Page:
Monday, September 24, 2012

Silicon Dust HDHomeRun Dual

I run XBMC as my main television interface. I subscribe to dozens of great video podcasts, live streams and YouTube channels.

On those rare occasions when I want to watch live broadcast TV, I hit the "watch TV" button on my remote and watch regular over-the-air broadcasts.

But I'd also like to record those broadcasts so I can watch them "on demand," and I'd like to be able to watch broadcast TV on my Nexus7 or my iPhone.

The networked tuners from Silicon Dust  sound like a viable solution to both problems.

I also want to experiment with using a battery to power the HDHomeRun and a WallTenna to create an on-the-go OTA solution.


Unpacking:
The HDHomeRun Dual come is a nice box with hook-and-loop closures. Three clear piecs of vacuum-formed  plastic form two stacking trays and lid that hold the package contents:

  • HDHomeRun Dual
  • Cat5 Ethernet Cable
  • power supply
  • Coax cable
  • MiniCD with Windows Software


My Windows machine is not part of the Television setup. It is reserved for gaming, testing, and Windows-specific development. It has a small, but fast drive and not intended for media consumption or storage.
So the Windows software isn't of much use to me.
And I don't have any drives that safely read a MiniCD. Companies need to stop using these.

I'm starting with the Mac since it's right here on the desk. The Linux tests will be my actual installation which means reconfiguring the coax and changing my network topology. (More on that later.)
I found Mac software at http://www.silicondust.com/support/hdhomerun/downloads/
The software is very basic. Each of the tuners appears as an addressable device. You select a band/protocol, a channel, and program.  If you get a signal, the Status bars light up and the View button becomes active.

Clicking View launches VLC. You still have to hit PLAY in VLC to get the stream to start, but once running, everything is rock-solid.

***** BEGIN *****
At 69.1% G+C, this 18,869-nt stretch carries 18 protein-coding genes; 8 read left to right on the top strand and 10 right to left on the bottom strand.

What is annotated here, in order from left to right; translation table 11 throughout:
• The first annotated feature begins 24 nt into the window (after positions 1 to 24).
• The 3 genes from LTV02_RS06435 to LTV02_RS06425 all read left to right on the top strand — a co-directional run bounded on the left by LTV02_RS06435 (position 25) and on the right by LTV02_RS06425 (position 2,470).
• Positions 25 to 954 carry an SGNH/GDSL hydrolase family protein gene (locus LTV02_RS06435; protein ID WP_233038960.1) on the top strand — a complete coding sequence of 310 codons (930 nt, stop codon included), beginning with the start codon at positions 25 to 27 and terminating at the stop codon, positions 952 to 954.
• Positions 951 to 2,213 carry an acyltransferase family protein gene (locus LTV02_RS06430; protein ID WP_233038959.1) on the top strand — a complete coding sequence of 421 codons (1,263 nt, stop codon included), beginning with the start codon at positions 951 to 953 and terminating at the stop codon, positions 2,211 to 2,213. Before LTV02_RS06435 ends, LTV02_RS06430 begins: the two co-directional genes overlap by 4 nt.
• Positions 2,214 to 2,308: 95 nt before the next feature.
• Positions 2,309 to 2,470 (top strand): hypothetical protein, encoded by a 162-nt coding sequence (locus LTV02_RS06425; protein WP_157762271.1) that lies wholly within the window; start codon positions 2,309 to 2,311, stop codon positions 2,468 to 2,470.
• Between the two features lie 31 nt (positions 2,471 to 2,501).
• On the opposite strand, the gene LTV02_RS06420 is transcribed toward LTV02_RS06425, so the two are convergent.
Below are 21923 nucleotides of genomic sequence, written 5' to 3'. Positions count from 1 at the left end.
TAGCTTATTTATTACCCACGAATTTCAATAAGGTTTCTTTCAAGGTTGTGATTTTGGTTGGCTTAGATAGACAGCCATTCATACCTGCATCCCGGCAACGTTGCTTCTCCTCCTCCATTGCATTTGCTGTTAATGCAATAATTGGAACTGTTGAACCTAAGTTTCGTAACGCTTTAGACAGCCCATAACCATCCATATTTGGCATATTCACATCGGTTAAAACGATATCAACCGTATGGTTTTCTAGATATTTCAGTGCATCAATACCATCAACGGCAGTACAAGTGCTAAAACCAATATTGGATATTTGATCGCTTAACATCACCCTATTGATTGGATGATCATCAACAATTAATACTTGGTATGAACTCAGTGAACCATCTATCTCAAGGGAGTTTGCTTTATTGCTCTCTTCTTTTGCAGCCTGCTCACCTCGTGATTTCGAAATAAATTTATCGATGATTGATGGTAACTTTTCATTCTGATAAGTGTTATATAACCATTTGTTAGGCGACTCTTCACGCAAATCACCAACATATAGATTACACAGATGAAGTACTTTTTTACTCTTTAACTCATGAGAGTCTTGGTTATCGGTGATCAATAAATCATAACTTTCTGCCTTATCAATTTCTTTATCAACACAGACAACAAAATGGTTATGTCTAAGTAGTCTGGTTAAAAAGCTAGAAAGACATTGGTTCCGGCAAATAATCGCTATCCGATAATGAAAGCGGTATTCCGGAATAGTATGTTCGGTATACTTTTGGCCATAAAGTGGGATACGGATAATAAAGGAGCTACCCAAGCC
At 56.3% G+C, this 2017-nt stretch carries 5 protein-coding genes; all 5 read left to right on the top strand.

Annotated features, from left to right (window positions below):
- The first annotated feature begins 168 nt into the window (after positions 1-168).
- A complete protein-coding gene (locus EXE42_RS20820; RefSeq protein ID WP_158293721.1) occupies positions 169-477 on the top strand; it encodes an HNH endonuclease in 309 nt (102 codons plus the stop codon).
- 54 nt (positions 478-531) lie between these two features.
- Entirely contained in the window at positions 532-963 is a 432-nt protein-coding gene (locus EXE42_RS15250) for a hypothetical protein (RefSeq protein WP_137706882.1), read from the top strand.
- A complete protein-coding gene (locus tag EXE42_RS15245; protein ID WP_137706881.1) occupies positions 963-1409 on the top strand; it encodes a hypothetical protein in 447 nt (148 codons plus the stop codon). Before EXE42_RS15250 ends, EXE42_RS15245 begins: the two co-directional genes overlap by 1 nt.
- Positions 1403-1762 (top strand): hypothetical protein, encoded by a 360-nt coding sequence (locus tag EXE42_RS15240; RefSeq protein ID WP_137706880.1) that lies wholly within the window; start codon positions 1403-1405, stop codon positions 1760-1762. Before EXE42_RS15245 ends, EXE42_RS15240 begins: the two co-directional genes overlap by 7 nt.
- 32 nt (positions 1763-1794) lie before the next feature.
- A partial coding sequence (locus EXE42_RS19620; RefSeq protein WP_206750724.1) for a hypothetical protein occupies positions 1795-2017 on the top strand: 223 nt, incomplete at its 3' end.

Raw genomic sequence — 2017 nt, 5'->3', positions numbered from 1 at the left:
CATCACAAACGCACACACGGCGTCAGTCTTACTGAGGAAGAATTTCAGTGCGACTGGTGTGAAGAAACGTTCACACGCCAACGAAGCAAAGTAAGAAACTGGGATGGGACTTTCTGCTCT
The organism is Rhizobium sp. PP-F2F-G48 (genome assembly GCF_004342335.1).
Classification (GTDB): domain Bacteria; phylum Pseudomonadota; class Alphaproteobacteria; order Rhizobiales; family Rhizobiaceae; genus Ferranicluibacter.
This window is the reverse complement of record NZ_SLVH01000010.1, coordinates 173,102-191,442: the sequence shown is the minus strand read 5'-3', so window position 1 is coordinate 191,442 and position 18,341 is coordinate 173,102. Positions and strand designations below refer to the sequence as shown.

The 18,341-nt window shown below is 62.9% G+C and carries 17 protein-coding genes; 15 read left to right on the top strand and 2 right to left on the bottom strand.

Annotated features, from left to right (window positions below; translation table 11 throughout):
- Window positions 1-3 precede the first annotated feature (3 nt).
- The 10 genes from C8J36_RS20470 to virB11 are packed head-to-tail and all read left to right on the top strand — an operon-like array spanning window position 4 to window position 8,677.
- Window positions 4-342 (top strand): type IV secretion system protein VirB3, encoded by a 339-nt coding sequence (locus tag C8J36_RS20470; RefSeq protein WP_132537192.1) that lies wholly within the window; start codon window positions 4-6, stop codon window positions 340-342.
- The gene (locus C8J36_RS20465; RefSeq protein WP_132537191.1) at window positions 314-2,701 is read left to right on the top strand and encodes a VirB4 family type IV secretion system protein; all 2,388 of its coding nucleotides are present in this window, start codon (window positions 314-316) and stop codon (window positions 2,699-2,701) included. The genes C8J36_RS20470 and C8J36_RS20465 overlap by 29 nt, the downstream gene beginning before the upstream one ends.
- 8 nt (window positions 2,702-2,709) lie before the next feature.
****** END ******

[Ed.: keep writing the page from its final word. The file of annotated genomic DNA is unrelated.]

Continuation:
This is a TERRIBLE experience for channel-surfing, but works fine if you watch only one or two channels.
Closing the Config program close the instance of VLC it launched. You will want to copy the stream to a playlist. I was unable to open the stream manually for some reason. VLC kept adding http:// to the front of my udp URL.

I'm a little disappointed with the performance of the WallTenna + HDHomeRun. 
I'm in a bad spot for OTA reception, and use an Antennas Direct DB4 on my main TV which can pull in pretty much anything.

People claim near magical properties for the WallTenna so my expectations were high.
The Scan button in the Config software only revealed about half the channels I get on my main TV.

I assumed Config would let me set a channel for a tuner and then pull up that tuner at a later time. That does not appear to be the case. Once I quit Config, I'm unable to open the stream with VLC.

This default method is a terrible solution for Macs. There must be a better way.
Ah... Plex!

Go the App Store from the main menu, Categories, TV, and then look for the HDHomeRun app and install it.
Now go back to the main menu and select Videos. The video source HDHomeRun is now available.
Start by filling in the Settings. You will need to get an ID off the bottom of your HDHomeRun unit for this.
Once the Settings are saved, download channel data. This data provides names and broadcast type for channels in your area.
Browse through the channel list, test and verify which channels work for you and they will be added to this menu.
A little bit of setup, this looks great and works great.

I've been running this setup at the office for a few weeks. You can customize the channel artwork and put just the channels you want on the menu.
We put Plex on a number of machines and everyone can watch the 1080i streams just fine.

The tuner will be heading home in a couple weeks. An upcoming article with cover the data and media transport network updates I'm implementing to get my dream media distribution system.



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